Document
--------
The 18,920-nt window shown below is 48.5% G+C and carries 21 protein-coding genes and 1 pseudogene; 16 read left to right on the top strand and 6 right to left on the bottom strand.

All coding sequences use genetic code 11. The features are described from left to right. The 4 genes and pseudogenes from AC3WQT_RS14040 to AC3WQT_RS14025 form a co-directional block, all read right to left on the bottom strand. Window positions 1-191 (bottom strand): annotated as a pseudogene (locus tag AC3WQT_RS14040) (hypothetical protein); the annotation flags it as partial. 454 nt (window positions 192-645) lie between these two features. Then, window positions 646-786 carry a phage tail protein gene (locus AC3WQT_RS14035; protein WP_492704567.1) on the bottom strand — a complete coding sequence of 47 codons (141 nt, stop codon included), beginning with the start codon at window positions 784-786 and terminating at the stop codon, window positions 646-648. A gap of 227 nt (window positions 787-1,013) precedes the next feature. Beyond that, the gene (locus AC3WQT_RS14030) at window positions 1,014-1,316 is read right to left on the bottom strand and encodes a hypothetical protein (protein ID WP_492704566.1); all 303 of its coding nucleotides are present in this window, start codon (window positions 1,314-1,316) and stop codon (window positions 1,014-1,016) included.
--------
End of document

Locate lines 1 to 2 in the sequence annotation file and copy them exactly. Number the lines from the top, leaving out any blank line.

The 18,920-nt window shown below is 48.5% G+C and carries 21 protein-coding genes and 1 pseudogene; 16 read left to right on the top strand and 6 right to left on the bottom strand.

All coding sequences use genetic code 11. The features are described from left to right. The 4 genes and pseudogenes from AC3WQT_RS14040 to AC3WQT_RS14025 form a co-directional block, all read right to left on the bottom strand. Window positions 1-191 (bottom strand): annotated as a pseudogene (locus tag AC3WQT_RS14040) (hypothetical protein); the annotation flags it as partial. 454 nt (window positions 192-645) lie between these two features. Then, window positions 646-786 carry a phage tail protein gene (locus AC3WQT_RS14035; protein WP_492704567.1) on the bottom strand — a complete coding sequence of 47 codons (141 nt, stop codon included), beginning with the start codon at window positions 784-786 and terminating at the stop codon, window positions 646-648. A gap of 227 nt (window positions 787-1,013) precedes the next feature. Beyond that, the gene (locus AC3WQT_RS14030) at window positions 1,014-1,316 is read right to left on the bottom strand and encodes a hypothetical protein (protein ID WP_492704566.1); all 303 of its coding nucleotides are present in this window, start codon (window positions 1,314-1,316) and stop codon (window positions 1,014-1,016) included.